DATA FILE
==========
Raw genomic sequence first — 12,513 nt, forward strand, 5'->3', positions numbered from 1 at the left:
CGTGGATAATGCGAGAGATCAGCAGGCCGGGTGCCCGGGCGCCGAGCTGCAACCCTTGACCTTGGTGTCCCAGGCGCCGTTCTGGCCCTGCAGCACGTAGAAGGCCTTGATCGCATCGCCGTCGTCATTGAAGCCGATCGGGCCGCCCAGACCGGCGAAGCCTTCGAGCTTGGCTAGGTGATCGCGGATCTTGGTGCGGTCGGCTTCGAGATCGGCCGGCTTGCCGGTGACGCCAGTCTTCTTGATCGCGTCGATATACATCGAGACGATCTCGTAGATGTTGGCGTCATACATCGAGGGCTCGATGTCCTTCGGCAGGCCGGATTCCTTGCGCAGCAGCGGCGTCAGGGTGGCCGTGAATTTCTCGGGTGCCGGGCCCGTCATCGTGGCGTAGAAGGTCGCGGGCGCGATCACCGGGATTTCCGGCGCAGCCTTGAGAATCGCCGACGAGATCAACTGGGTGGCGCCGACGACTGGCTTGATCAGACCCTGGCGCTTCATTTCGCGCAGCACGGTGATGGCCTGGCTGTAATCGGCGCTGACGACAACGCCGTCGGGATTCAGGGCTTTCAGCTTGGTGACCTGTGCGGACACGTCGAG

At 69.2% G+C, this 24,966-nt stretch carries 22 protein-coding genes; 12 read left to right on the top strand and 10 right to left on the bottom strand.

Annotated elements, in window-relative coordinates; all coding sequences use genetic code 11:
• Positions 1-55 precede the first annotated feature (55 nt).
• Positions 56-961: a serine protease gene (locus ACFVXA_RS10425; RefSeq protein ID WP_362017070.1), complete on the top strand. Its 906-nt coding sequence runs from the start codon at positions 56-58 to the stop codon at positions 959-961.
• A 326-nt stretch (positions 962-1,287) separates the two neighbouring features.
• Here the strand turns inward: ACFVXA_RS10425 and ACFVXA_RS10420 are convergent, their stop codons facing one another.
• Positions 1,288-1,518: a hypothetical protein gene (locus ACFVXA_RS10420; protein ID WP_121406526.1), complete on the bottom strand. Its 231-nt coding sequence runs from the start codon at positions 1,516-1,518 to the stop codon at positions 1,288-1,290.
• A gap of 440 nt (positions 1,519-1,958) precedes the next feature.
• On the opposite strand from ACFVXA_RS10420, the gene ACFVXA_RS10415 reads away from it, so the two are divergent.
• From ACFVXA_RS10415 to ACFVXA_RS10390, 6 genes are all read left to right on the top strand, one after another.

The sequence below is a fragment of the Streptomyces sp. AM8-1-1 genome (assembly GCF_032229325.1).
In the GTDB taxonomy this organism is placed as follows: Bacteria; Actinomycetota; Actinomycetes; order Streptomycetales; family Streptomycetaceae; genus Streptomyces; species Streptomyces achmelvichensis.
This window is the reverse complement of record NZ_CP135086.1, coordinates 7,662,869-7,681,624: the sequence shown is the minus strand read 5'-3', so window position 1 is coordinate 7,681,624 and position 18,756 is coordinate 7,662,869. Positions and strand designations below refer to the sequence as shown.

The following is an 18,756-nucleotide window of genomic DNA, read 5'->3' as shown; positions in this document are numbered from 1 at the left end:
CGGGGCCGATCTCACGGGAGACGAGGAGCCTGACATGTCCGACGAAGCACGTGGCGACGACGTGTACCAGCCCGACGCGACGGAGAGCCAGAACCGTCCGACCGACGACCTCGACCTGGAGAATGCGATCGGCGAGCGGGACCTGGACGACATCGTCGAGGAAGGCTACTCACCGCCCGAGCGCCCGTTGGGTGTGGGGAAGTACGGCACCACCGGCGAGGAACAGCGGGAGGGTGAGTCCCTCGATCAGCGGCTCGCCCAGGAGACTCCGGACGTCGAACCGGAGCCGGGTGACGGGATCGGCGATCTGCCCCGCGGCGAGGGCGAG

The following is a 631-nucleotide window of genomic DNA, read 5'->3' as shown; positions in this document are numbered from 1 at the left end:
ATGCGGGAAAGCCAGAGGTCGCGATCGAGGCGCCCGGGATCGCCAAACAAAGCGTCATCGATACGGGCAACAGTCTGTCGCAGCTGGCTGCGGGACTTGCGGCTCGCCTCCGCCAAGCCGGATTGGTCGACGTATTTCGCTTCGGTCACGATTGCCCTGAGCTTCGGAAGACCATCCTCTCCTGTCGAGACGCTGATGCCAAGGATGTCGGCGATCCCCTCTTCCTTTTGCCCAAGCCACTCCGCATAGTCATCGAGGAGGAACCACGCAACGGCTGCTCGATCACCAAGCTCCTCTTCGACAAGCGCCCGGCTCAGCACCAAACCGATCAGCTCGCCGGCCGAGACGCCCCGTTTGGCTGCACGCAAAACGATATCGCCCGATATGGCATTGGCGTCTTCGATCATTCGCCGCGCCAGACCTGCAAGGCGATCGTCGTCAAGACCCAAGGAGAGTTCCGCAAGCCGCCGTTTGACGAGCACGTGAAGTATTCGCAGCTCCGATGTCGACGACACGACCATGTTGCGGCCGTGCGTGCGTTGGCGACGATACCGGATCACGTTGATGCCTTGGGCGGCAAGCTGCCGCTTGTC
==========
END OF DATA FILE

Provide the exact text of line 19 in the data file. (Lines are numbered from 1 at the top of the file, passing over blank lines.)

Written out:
ATGCGGGAAAGCCAGAGGTCGCGATCGAGGCGCCCGGGATCGCCAAACAAAGCGTCATCGATACGGGCAACAGTCTGTCGCAGCTGGCTGCGGGACTTGCGGCTCGCCTCCGCCAAGCCGGATTGGTCGACGTATTTCGCTTCGGTCACGATTGCCCTGAGCTTCGGAAGACCATCCTCTCCTGTCGAGACGCTGATGCCAAGGATGTCGGCGATCCCCTCTTCCTTTTGCCCAAGCCACTCCGCATAGTCATCGAGGAGGAACCACGCAACGGCTGCTCGATCACCAAGCTCCTCTTCGACAAGCGCCCGGCTCAGCACCAAACCGATCAGCTCGCCGGCCGAGACGCCCCGTTTGGCTGCACGCAAAACGATATCGCCCGATATGGCATTGGCGTCTTCGATCATTCGCCGCGCCAGACCTGCAAGGCGATCGTCGTCAAGACCCAAGGAGAGTTCCGCAAGCCGCCGTTTGACGAGCACGTGAAGTATTCGCAGCTCCGATGTCGACGACACGACCATGTTGCGGCCGTGCGTGCGTTGGCGACGATACCGGATCACGTTGATGCCTTGGGCGGCAAGCTGCCGCTTGTC